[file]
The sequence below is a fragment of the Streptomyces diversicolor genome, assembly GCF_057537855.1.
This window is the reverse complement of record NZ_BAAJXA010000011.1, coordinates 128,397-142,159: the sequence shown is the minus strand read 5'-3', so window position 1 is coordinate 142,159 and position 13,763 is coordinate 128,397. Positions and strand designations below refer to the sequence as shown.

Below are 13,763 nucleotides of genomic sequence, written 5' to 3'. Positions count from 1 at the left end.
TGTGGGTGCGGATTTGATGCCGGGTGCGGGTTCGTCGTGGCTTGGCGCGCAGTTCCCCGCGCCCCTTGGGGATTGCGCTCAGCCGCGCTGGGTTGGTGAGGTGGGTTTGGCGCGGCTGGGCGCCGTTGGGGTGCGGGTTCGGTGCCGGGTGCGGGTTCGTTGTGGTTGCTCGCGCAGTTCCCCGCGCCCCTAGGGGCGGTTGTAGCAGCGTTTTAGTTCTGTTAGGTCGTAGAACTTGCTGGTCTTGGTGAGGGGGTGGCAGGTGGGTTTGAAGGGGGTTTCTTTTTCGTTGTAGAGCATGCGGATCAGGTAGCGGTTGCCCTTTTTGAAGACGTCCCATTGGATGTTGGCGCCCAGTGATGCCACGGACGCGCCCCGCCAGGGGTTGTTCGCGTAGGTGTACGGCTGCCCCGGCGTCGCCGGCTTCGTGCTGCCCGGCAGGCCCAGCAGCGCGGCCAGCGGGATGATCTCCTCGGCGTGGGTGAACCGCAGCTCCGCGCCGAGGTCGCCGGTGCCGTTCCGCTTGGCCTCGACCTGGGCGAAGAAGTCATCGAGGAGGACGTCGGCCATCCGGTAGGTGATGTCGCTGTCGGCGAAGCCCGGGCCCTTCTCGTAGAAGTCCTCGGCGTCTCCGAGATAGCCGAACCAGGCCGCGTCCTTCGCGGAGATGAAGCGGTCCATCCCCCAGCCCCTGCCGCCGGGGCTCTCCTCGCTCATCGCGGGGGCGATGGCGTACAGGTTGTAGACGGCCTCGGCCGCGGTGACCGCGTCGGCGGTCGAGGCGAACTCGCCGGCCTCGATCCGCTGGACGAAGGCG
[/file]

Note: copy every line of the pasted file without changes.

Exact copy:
The sequence below is a fragment of the Streptomyces diversicolor genome, assembly GCF_057537855.1.
This window is the reverse complement of record NZ_BAAJXA010000011.1, coordinates 128,397-142,159: the sequence shown is the minus strand read 5'-3', so window position 1 is coordinate 142,159 and position 13,763 is coordinate 128,397. Positions and strand designations below refer to the sequence as shown.

Below are 13,763 nucleotides of genomic sequence, written 5' to 3'. Positions count from 1 at the left end.
TGTGGGTGCGGATTTGATGCCGGGTGCGGGTTCGTCGTGGCTTGGCGCGCAGTTCCCCGCGCCCCTTGGGGATTGCGCTCAGCCGCGCTGGGTTGGTGAGGTGGGTTTGGCGCGGCTGGGCGCCGTTGGGGTGCGGGTTCGGTGCCGGGTGCGGGTTCGTTGTGGTTGCTCGCGCAGTTCCCCGCGCCCCTAGGGGCGGTTGTAGCAGCGTTTTAGTTCTGTTAGGTCGTAGAACTTGCTGGTCTTGGTGAGGGGGTGGCAGGTGGGTTTGAAGGGGGTTTCTTTTTCGTTGTAGAGCATGCGGATCAGGTAGCGGTTGCCCTTTTTGAAGACGTCCCATTGGATGTTGGCGCCCAGTGATGCCACGGACGCGCCCCGCCAGGGGTTGTTCGCGTAGGTGTACGGCTGCCCCGGCGTCGCCGGCTTCGTGCTGCCCGGCAGGCCCAGCAGCGCGGCCAGCGGGATGATCTCCTCGGCGTGGGTGAACCGCAGCTCCGCGCCGAGGTCGCCGGTGCCGTTCCGCTTGGCCTCGACCTGGGCGAAGAAGTCATCGAGGAGGACGTCGGCCATCCGGTAGGTGATGTCGCTGTCGGCGAAGCCCGGGCCCTTCTCGTAGAAGTCCTCGGCGTCTCCGAGATAGCCGAACCAGGCCGCGTCCTTCGCGGAGATGAAGCGGTCCATCCCCCAGCCCCTGCCGCCGGGGCTCTCCTCGCTCATCGCGGGGGCGATGGCGTACAGGTTGTAGACGGCCTCGGCCGCGGTGACCGCGTCGGCGGTCGAGGCGAACTCGCCGGCCTCGATCCGCTGGACGAAGGCG